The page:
Helping Your Dog with Separation Anxiety

Many dogs are perfectly content to be left alone while their owner leaves the house. Yet a good deal of canines experience what’s known as separation anxiety. This condition can manifest itself in a variety of ways including incessant barking, urinating or defecating in the house or exhibiting destructive behaviour like chewing or scratching anything they can get their little paws on. More importantly, separation anxiety is stressful and upsetting to both you and your pet. The good news is there are a number of ways you can help your dog overcome this issue and become happier and much more balanced.

First and foremost, make sure what you’re dealing with is, in fact, separation anxiety. If every time you return from an outing you find yourself having to clean up urine or feces, examine whether or not your dog was completely and properly housetrained. You may need to work a little harder with him in that area. You should also discuss the issues you’re having with your vet and have your dog examined to rule out any possible underlying medical problems.

Once you determine that separation anxiety is the problem, it’s time to get to work. The most important thing to remember is that overcoming this condition takes a lot of time and patience. As frustrating as it may be, your unconditional love, support and consistency is what your dog needs to get on track to better mental health and stability. Start by implementing these strategies:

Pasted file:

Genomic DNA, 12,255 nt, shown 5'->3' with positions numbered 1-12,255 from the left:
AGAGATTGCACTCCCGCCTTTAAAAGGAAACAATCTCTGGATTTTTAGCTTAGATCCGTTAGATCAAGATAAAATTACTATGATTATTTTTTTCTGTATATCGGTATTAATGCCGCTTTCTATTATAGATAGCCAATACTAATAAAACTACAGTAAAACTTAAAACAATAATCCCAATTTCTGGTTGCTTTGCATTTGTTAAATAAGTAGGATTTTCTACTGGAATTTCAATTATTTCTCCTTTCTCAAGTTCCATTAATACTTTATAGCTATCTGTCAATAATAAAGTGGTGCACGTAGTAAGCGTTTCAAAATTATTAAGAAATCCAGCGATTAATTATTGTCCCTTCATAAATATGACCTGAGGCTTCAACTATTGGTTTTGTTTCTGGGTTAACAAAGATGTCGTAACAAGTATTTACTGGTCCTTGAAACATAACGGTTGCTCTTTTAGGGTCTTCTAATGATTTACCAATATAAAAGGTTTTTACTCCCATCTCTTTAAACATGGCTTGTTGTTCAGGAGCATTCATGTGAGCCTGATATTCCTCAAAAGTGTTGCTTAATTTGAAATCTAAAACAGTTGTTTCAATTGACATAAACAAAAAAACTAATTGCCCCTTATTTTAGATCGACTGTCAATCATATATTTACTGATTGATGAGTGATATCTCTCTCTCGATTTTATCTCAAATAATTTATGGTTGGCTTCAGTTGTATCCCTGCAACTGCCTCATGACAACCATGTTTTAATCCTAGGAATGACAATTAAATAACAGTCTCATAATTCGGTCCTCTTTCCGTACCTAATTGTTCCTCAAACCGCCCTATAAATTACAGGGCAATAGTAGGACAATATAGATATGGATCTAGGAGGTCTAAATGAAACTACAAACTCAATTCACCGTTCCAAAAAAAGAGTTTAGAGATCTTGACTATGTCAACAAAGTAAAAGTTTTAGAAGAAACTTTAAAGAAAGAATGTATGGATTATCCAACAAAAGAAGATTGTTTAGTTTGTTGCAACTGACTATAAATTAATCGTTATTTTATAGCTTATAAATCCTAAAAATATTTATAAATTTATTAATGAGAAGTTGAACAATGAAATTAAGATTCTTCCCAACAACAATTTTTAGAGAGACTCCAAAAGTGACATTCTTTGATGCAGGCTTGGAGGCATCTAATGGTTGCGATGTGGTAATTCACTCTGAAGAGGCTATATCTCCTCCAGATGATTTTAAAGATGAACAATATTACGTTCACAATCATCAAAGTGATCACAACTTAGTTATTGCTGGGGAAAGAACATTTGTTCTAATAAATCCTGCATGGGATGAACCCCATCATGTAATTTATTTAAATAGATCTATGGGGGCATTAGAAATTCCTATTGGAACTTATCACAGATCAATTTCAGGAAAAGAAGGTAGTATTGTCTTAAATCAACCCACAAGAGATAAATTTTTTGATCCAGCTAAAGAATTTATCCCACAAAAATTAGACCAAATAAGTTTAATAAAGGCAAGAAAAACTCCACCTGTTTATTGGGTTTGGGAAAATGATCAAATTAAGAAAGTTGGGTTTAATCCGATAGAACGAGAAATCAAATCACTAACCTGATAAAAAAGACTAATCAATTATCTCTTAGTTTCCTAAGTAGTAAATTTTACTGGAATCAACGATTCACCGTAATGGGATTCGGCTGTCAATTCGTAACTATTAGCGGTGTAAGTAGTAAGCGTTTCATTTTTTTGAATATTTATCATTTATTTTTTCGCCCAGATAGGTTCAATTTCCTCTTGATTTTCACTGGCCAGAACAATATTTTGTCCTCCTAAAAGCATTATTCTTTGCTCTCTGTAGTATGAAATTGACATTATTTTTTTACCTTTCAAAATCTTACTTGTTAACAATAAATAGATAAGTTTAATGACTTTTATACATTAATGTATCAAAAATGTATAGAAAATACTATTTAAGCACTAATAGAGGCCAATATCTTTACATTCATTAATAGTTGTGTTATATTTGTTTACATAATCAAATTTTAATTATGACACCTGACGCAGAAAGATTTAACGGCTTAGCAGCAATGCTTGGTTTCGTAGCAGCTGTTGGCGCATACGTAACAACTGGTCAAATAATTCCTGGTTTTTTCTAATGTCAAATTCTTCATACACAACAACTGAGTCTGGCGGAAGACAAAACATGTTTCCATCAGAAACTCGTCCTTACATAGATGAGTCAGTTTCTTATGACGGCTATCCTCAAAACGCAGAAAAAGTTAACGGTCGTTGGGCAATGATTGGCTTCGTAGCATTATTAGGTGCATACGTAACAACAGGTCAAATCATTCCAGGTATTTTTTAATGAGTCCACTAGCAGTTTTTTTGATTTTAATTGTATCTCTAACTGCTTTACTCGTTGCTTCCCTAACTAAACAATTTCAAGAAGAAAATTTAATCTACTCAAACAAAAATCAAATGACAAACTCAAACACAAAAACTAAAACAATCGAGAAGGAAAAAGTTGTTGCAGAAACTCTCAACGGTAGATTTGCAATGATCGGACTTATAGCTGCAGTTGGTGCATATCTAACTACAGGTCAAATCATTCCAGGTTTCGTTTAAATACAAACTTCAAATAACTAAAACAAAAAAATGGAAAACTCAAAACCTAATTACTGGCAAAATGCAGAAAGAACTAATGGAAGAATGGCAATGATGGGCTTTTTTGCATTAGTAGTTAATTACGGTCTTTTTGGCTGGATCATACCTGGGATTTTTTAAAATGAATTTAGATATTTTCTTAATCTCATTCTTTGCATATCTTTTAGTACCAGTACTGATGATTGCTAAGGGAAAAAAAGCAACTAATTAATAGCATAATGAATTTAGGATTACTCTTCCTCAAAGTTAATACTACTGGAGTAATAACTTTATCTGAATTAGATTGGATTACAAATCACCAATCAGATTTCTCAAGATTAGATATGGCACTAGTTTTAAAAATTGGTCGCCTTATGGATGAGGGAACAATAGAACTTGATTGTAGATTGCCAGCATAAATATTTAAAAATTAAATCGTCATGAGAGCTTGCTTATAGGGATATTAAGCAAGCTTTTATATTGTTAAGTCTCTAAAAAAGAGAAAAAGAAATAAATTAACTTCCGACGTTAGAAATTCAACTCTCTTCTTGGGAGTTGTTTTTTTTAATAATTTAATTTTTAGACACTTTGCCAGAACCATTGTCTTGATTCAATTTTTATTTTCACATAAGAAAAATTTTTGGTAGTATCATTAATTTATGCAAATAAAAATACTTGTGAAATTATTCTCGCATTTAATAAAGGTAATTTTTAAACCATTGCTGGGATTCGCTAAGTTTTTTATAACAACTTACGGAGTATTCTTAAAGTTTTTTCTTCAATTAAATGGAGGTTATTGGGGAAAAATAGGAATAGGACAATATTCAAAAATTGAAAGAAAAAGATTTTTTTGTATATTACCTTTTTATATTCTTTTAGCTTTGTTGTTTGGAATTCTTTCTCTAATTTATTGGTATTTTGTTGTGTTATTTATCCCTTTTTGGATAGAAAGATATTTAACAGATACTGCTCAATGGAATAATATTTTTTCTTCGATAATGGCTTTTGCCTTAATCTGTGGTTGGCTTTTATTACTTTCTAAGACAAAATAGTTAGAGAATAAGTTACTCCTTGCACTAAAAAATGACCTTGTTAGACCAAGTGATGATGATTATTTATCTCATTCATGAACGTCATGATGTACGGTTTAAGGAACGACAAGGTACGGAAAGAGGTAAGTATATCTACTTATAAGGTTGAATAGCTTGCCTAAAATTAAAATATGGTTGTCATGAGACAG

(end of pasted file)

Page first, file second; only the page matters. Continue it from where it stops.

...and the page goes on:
• Keep your exit and entry from the house as low key as possible. When leaving, give your dog a gentle pat on the head, calmly say goodbye and go. When you return, calmly say hello then go about your routine. Once he has calmed down and is in a more relaxed state, then you can give him some more attention and spend some time with him.
  • If possible, work your way up to longer periods of absence from your dog. Start by just leaving him alone for 30 minutes and see how he does. Once he’s comfortable being left alone for that amount of time, slowly increase it by small intervals.
  • Be sure your dog is getting enough exercise. Mental and physical stimulation can work wonders on behavior issues, including anxiety. Exercising your dog will help reduce her stress level and give her an outlet to release pent up energy.
  • Reward, reward, reward. Consider giving your dog a treat or a special chew toy when you’re leaving to make the experience a more positive one. If your dog is busy he may not even notice you leaving and will likely experience much less anxiety over the event.

If all else fails and your dog is still struggling with being left alone, give us a call. Our staff is trained to help determine the cause of such disorders as separation anxiety and obsessive behavior, and we can develop a treatment regimen that suits your lifestyle. We’ll help you find the right way to get your dog back to his happy, balanced self in no time.